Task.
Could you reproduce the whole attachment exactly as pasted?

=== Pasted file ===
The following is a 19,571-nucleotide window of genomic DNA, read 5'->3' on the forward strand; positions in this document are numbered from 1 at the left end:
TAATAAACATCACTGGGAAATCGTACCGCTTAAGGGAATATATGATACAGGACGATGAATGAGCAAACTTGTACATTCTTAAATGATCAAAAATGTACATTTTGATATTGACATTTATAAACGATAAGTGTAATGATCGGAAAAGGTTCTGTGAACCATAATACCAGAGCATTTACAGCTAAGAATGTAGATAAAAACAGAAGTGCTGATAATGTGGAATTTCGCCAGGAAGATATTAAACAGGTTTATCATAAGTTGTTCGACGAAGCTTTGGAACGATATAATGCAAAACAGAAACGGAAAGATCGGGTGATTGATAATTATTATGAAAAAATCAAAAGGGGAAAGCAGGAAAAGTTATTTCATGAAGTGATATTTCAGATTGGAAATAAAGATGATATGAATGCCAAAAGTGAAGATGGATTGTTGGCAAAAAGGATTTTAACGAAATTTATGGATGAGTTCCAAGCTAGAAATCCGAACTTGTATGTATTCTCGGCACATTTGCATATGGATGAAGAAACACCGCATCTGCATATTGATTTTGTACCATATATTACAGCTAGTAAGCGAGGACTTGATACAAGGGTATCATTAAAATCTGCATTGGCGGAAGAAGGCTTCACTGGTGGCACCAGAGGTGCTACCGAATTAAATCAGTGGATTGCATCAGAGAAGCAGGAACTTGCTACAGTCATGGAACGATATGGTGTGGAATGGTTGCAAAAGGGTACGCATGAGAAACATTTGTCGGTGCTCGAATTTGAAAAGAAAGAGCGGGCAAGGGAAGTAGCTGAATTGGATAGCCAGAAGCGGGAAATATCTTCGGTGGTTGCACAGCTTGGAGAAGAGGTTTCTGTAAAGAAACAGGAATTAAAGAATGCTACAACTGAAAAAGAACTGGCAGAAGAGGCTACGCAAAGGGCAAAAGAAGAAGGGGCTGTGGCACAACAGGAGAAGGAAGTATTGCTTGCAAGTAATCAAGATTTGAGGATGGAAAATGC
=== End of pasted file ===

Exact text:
The following is a 19,571-nucleotide window of genomic DNA, read 5'->3' on the forward strand; positions in this document are numbered from 1 at the left end:
TAATAAACATCACTGGGAAATCGTACCGCTTAAGGGAATATATGATACAGGACGATGAATGAGCAAACTTGTACATTCTTAAATGATCAAAAATGTACATTTTGATATTGACATTTATAAACGATAAGTGTAATGATCGGAAAAGGTTCTGTGAACCATAATACCAGAGCATTTACAGCTAAGAATGTAGATAAAAACAGAAGTGCTGATAATGTGGAATTTCGCCAGGAAGATATTAAACAGGTTTATCATAAGTTGTTCGACGAAGCTTTGGAACGATATAATGCAAAACAGAAACGGAAAGATCGGGTGATTGATAATTATTATGAAAAAATCAAAAGGGGAAAGCAGGAAAAGTTATTTCATGAAGTGATATTTCAGATTGGAAATAAAGATGATATGAATGCCAAAAGTGAAGATGGATTGTTGGCAAAAAGGATTTTAACGAAATTTATGGATGAGTTCCAAGCTAGAAATCCGAACTTGTATGTATTCTCGGCACATTTGCATATGGATGAAGAAACACCGCATCTGCATATTGATTTTGTACCATATATTACAGCTAGTAAGCGAGGACTTGATACAAGGGTATCATTAAAATCTGCATTGGCGGAAGAAGGCTTCACTGGTGGCACCAGAGGTGCTACCGAATTAAATCAGTGGATTGCATCAGAGAAGCAGGAACTTGCTACAGTCATGGAACGATATGGTGTGGAATGGTTGCAAAAGGGTACGCATGAGAAACATTTGTCGGTGCTCGAATTTGAAAAGAAAGAGCGGGCAAGGGAAGTAGCTGAATTGGATAGCCAGAAGCGGGAAATATCTTCGGTGGTTGCACAGCTTGGAGAAGAGGTTTCTGTAAAGAAACAGGAATTAAAGAATGCTACAACTGAAAAAGAACTGGCAGAAGAGGCTACGCAAAGGGCAAAAGAAGAAGGGGCTGTGGCACAACAGGAGAAGGAAGTATTGCTTGCAAGTAATCAAGATTTGAGGATGGAAAATGC